What if you could talk to your younger self? What advice would you give about life, love, money?
In this video, we see a boy and man sit down together and discuss life from their perspectives and then provide each other with some friendly advice.
The Reserve Bank of Australia (RBA) cut interest rates on Tuesday this week to the historic low of 2.0% with the aim of boosting borrowing by businesses and households for further investment, particularly to strengthen the weakness in business investment and capital expenditure in both the mining and non-mining sectors. Whether this further cut will provide businesses with the confidence to borrow and invest in the face of a subdued consumer spending environment is the big question.
The other primary reason to cut rates has been to lower the value of the Australian Dollar (AUD) against other currencies such as the US dollar (USD). This will help our exports become more competitive abroad.
Funnily enough the share market fell upon news of the interest rate cut, and the AUD appreciated against the USD. This is puzzling as the share markets should rally upon news of reduced interest rates with a reduction in business interest costs and increase in consumer demand driving higher profits and shareholder dividends. Similarly the AUD rose against the USD. Commentators have proposed that the reverse effect of the share market and AUD have been upon the signal from the RBA that this is probably the end of the interest rate cutting cycle…. It seems like anyone’s guess as to why this has occurred.
Possibly the markets over the last few days have come to the realisation that the global economy is weak and share prices at the current highs are not supported by the business conditions, consumer demand, and business profitability that underpin company share prices. Several recent weak (or weakening) economic reports out of the US and China have also supported this view and the subsequent sell-off.
One thing that is certain are the winners and losers from this move. The winners are those with mortgages who will pay lower rates on their interest and are looking to fix the current low fixed rates on offer, and anyone who has anything to do with property in Sydney (Real Estate agents, Conveyancers, Mortgage Brokers, house styling business, decorators, builders preparing houses for sale, and the State Govt collecting Stamp Duty), and those selling their homes to downsize such as upon retirement.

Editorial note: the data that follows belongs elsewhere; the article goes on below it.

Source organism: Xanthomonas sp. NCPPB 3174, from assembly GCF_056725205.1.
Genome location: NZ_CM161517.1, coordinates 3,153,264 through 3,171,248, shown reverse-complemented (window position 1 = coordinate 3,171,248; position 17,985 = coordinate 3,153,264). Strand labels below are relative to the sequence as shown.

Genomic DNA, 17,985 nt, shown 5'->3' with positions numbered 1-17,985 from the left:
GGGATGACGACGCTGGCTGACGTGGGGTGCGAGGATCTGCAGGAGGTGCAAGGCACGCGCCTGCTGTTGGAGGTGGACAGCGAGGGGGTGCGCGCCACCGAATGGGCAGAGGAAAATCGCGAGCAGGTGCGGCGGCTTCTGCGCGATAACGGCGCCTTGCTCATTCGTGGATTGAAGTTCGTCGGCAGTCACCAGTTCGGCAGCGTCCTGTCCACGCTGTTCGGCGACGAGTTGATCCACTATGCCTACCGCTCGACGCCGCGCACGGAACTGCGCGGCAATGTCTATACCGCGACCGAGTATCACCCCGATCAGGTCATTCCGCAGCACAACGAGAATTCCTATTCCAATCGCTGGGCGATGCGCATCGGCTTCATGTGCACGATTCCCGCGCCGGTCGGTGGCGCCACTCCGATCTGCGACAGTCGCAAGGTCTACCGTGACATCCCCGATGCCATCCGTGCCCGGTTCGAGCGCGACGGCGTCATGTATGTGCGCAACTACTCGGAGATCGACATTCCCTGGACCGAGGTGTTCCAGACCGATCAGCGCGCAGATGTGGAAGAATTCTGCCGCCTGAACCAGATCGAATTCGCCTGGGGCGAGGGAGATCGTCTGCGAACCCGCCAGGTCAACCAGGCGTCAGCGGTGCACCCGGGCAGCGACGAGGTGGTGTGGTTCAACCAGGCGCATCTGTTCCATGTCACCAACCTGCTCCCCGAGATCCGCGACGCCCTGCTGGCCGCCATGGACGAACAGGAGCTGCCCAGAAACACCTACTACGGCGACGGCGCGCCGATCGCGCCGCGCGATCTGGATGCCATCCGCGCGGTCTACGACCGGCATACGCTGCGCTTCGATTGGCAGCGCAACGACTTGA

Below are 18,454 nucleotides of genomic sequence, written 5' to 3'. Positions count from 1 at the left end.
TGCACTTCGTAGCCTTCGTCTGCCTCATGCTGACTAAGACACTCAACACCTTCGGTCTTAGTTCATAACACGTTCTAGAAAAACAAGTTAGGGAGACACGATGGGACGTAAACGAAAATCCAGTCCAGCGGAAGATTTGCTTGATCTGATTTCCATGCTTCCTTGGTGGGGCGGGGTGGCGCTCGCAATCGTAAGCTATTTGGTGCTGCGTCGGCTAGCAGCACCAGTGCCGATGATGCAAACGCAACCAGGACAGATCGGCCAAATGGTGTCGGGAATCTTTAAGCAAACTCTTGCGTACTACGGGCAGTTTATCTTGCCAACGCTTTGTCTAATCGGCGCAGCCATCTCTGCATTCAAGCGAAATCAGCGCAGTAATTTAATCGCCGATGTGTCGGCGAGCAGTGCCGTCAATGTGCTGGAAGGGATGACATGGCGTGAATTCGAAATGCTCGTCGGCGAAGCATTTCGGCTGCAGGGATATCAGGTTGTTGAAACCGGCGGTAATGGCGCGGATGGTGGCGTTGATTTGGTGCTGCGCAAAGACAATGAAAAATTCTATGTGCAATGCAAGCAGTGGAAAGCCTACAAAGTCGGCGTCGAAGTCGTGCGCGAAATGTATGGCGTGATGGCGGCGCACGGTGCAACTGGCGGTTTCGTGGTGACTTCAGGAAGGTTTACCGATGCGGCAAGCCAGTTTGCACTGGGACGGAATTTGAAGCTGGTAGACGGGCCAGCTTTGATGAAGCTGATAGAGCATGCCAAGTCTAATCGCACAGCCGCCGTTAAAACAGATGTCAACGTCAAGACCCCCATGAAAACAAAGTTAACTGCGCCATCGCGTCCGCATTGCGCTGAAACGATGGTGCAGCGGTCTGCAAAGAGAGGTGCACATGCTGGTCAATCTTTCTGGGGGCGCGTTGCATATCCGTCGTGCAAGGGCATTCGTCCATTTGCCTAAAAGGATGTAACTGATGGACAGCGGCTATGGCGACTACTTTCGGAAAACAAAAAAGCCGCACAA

The losers are retirees who rely on their term deposit interest, and first home buyers or those looking to upsize their homes in Sydney who can now afford to borrow more, but can’t afford to buy in Sydney.
It will be interesting to see when the interest rate tightening cycle begins, which many believe will be instigated with a rise in interest rates in the US. With the recent economic reports out of the US pointing to weakening growth we may see these low interest rates continue for some time to come.
The Reserve Bank of Australia (RBA) decided to cut the official interest rate by 0.25% from 2.50% to 2.25% amidst low global and domestic economic growth.
This interest rate cut along with the recent fall in oil prices will give Australian households much more room in their household budgets to boost expenditure. The Treasurer, Joe Hockey, in welcoming the news from the RBA stated that this cut plus the fall in oil prices have provided the equivalent of a 0.75% cut in interest rates. This cut will be important for households with the current and projected rise in unemployment during 2015.
The cut also aims to put downward pressure on the Australian Dollar (AUD) against several currencies. The AUD has fallen against the US dollar, however, has not fallen the same way against other currencies, and a fall against these currencies will make Australian exports cheaper and help boost economic growth.
The share market rallied on the news in late trade.